Much of ACT's work focuses on helping people survive during a time of tension and violence between Israelis and Palestinians. The current intifada, or popular uprising by the Palestinians, has been under way since late 2000.

In August 2002, when several West Bank cities were cut off by the Israeli military, the International Christian Committee - a service arm of the Middle East Council of Churches, an ACT member - sent five trucks loaded with 1,900 food packages to the besieged cities of Tulkarem and Nablus. The convoy, accompanied by international church leaders, faced down Israeli tanks to deliver the emergency supplies.

Khaldiyeh Hamdan was one of those in Nablus who received food from that effort for her family. She had lost part of her house when an Israeli bulldozer smashed through it to open a wider access for military tanks to enter the narrow streets of the old city. Four months pregnant, she fled with her children to a neighbor's, and they were allowed to return home three days later, their hands in the air under the gaze of Israeli snipers. Searching through the rubble beside what was left of their home, her children found the body of a neighbor, yet they weren't allowed to remove the body from the neighborhood until the curfew was lifted for a few hours seven days later.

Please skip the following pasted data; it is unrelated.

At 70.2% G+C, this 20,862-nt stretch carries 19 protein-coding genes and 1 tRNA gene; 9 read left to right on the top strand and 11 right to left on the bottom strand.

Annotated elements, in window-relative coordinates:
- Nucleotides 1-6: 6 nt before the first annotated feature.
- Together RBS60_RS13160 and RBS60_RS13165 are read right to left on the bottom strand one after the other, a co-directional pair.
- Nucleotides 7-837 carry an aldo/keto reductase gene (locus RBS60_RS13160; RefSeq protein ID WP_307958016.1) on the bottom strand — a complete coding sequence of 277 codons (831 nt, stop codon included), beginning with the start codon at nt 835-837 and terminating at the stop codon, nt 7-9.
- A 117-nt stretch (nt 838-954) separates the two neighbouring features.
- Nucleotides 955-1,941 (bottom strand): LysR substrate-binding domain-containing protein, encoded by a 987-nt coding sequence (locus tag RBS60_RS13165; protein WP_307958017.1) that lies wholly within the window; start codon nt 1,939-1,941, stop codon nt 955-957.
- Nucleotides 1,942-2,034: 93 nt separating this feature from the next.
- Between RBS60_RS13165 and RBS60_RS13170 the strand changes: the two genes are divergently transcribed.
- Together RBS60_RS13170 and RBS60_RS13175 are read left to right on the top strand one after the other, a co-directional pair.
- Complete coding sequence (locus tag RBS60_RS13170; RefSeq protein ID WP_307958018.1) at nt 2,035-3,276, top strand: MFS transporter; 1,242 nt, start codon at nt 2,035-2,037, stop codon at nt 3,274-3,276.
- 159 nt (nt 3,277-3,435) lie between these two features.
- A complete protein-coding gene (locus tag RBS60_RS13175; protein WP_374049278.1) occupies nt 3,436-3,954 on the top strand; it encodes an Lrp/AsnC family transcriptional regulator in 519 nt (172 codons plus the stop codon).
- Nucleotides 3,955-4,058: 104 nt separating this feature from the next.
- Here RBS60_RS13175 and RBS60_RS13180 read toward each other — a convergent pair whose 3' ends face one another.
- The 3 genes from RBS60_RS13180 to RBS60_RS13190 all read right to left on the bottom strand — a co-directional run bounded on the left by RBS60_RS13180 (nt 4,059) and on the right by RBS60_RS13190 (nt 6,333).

Hamdan says the food provided by ICC/ACT helped restore hope to people terrorized by the incursion. "When the food came, it not only helped us survive physically, it reminded us that people outside of here cared about us," she says.